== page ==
The children are out of school, and mom and dad are searching for summer activities.
Of course, nothing beats a cool dip in the pool, and camps and vacations are fun, too. But what about those rainy days – or those weekend nights when everyone’s wanting to watch a movie?
Never fear: Netflix has a solid family-friendly lineup for June.
Here are six new additions to the lineup:
Photo courtesy: Unsplash/Charles
1. Madagascar: Escape 2 Africa
It’s the sequel to the 2005 film Madagascar and follows ex-zoo animals Alex the lion (Ben Stiller), Marty the zebra (Chris Rock), Melman the giraffe (David Schwimmer) and Gloria the hippo (Jada Pinkett Smith) as they try and survive life in the African bush. Madagascar: Escape 2 Africa was released in 2008 and won the 2009 Kids' Choice Awards for the best animated movie. Beware of a few caveats, though. The film contains a hippo romance that’s sexually suggestive, and the violence crosses the line a couple of times, too (Alex and an elderly woman fight each another). Rated PG for some mild crude humor. June 1.
Photo courtesy: Dream Works
2. Dr. Seuss' The Grinch
A green furry creature who lives on a mountain above the town of Whoville steals the citizens’ Christmas presents... and is shocked when the Christmas singing and celebration continues. The Grinch was one of my favorite animated films of 2018 and includes a few Christ-centric moments, such as the prominent singing of God Rest Ye Merry Gentlemen and Silent Night. It has a great lesson about materialism, too. It stars Benedict Cumberbatch (Doctor Strange) as the Grinch and Cameron Seely (The Greatest Showman) as Cindy-Lou Who. Pharrell Williams is the narrator. Rated PG for brief rude humor. June 5.
Photo courtesy: Illumination
3. Disney’s Ralph Breaks the Internet
It’s the sequel to the 2012 film Wreck-It Ralph and tells the story of two video game characters – Ralph and Vanellope – who learn about life and friendship as they search the Internet for a replacement part for Vanellope’s real-world game console. Without it, she’s out of a job. Ralph Breaks the Internet received an Oscar nomination and stars John C. Reilly as Ralph and Sarah Silverman as Vanellope. It includes good messages about fame and Internet addiction but has a few unsettling images that may frighten sensitive children. Rated PG for some action and rude humor. June 11.
Photo courtesy: Disney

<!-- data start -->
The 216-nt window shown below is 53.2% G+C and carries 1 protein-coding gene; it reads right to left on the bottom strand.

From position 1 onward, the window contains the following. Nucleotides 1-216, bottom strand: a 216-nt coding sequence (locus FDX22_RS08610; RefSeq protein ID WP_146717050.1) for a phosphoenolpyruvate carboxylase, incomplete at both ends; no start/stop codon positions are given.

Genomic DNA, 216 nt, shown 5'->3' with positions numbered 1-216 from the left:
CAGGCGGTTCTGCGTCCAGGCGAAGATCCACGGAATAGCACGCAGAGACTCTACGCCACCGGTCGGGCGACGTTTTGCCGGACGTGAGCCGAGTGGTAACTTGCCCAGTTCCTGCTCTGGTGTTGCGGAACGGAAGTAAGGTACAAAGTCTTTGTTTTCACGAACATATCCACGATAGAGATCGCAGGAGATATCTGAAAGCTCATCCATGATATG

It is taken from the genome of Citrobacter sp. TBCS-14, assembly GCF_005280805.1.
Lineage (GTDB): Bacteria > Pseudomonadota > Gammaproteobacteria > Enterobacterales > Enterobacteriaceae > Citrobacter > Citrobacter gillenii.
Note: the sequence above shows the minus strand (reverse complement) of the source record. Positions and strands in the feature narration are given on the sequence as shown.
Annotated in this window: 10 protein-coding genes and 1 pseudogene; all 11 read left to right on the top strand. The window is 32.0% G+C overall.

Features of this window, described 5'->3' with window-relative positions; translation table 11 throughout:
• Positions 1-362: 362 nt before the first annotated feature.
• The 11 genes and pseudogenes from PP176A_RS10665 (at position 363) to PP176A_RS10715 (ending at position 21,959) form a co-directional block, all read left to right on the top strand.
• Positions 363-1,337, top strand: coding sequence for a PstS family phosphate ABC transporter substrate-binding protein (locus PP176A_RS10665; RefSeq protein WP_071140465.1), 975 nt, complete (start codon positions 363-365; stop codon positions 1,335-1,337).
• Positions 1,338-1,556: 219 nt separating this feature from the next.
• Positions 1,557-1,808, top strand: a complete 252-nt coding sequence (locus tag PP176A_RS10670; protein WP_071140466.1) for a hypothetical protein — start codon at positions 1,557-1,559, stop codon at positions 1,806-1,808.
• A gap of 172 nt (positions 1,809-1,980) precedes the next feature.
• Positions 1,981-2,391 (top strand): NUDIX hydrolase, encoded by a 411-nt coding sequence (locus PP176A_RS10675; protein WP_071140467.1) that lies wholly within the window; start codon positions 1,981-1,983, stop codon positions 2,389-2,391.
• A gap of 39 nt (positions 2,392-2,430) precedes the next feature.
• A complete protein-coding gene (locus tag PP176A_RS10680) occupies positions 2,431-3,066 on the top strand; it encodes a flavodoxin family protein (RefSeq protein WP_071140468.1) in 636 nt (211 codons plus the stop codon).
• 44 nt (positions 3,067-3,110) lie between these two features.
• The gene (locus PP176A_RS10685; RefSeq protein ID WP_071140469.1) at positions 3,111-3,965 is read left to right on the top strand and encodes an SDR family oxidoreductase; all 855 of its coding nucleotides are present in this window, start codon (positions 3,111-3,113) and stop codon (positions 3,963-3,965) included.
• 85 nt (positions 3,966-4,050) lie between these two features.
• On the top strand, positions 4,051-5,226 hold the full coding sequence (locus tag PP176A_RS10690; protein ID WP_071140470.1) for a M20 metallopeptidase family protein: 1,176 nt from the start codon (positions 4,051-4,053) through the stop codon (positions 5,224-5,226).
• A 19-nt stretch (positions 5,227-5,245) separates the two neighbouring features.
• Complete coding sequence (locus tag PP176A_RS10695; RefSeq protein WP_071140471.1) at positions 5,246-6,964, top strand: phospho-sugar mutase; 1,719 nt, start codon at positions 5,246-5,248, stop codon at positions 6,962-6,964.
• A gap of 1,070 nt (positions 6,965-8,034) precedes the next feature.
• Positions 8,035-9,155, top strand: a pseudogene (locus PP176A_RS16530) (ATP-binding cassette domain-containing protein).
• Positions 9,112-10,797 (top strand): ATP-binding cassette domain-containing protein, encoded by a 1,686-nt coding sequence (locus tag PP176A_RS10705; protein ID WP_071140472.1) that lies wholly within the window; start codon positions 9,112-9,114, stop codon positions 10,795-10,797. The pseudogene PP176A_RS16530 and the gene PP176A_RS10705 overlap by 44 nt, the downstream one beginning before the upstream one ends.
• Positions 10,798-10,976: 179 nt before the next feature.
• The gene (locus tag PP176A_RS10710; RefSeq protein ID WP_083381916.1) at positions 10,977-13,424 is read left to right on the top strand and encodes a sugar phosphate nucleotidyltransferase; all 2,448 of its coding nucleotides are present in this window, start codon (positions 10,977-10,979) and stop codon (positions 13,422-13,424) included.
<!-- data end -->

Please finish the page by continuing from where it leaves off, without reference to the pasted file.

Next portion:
4. Good Sam
A Netflix original, this nearly squeaky-clean film follows a television reporter as she searches for the “Good Samaritan” who is leaving bags filled with $100,000 in cash at the doors of random strangers. Soon, the Good Samaritan’s generosity spreads. Good Sam is one of the best new original films in Netflix’s lineup. It’s also family-friendly, with only a couple of minor coarse words and one kiss. It’s a feel-good movie with a little bit of mystery and romance. Let’s hope Netflix keeps making movies like this one. Rated TV-PG. It began streaming in May.
Photo courtesy: Netflix
5. Spider-Man: Into the Spider-Verse
A teenager named Miles Morales develops Spider-Man-like superhero skills after being bitten by an eight-legged creature. Wait, isn’t that role taken by Peter Parker? Yes, but the story grows even stranger when Morales encounters other spider creatures from other universes – six total, including a pig superhero called Spider-Ham. A bad guy named Kingpin wants to kill all of them. Spider-Man: Into the Spider-Verse won an Oscar and Golden Globe for best animated movie. It deserved both. This family-centric film includes violence, but it’s toned down from the real-life films. (Still, if you don’t like superhero movie violence, you better skip this one.) Rated PG for frenetic sequences of animated action violence, thematic elements, and mild language. June 26.
Photo courtesy: Sony
6. Motown Magic: Season 2
A young boy named Ben gains confidence and learns about creativity with a magical paintbrush. Motown Magic is a Netflix original children’s show that has been applauded for its positive messages and ethnically diverse characters (Ben is African American, and nearly every race is represented in the series). The series incorporates Motown classic songs into the plot. Rated TV-Y. June 28.
Michael Foust is a freelance writer. Visit his blog, MichaelFoust.com.
Photo courtesy: Netflix